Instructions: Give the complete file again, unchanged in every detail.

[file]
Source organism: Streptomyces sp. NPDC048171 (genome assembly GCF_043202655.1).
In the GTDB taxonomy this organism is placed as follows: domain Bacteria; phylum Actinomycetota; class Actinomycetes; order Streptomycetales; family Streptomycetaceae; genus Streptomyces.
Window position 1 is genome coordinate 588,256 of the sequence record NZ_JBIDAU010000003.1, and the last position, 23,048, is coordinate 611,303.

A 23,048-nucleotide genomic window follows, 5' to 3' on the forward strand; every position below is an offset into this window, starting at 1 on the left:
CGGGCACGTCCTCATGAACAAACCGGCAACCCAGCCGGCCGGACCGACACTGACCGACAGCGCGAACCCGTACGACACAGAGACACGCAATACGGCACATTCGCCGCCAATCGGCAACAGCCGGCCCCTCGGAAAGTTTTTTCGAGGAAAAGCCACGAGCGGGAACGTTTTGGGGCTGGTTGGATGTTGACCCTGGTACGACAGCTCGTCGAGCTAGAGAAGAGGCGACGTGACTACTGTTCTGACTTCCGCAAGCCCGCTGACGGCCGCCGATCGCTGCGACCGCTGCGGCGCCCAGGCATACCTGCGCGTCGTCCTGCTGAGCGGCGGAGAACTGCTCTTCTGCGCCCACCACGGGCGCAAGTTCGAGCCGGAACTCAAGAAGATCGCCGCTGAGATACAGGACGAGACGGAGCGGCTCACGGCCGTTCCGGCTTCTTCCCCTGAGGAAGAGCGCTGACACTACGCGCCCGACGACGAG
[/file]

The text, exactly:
Source organism: Streptomyces sp. NPDC048171 (genome assembly GCF_043202655.1).
In the GTDB taxonomy this organism is placed as follows: domain Bacteria; phylum Actinomycetota; class Actinomycetes; order Streptomycetales; family Streptomycetaceae; genus Streptomyces.
Window position 1 is genome coordinate 588,256 of the sequence record NZ_JBIDAU010000003.1, and the last position, 23,048, is coordinate 611,303.

A 23,048-nucleotide genomic window follows, 5' to 3' on the forward strand; every position below is an offset into this window, starting at 1 on the left:
CGGGCACGTCCTCATGAACAAACCGGCAACCCAGCCGGCCGGACCGACACTGACCGACAGCGCGAACCCGTACGACACAGAGACACGCAATACGGCACATTCGCCGCCAATCGGCAACAGCCGGCCCCTCGGAAAGTTTTTTCGAGGAAAAGCCACGAGCGGGAACGTTTTGGGGCTGGTTGGATGTTGACCCTGGTACGACAGCTCGTCGAGCTAGAGAAGAGGCGACGTGACTACTGTTCTGACTTCCGCAAGCCCGCTGACGGCCGCCGATCGCTGCGACCGCTGCGGCGCCCAGGCATACCTGCGCGTCGTCCTGCTGAGCGGCGGAGAACTGCTCTTCTGCGCCCACCACGGGCGCAAGTTCGAGCCGGAACTCAAGAAGATCGCCGCTGAGATACAGGACGAGACGGAGCGGCTCACGGCCGTTCCGGCTTCTTCCCCTGAGGAAGAGCGCTGACACTACGCGCCCGACGACGAG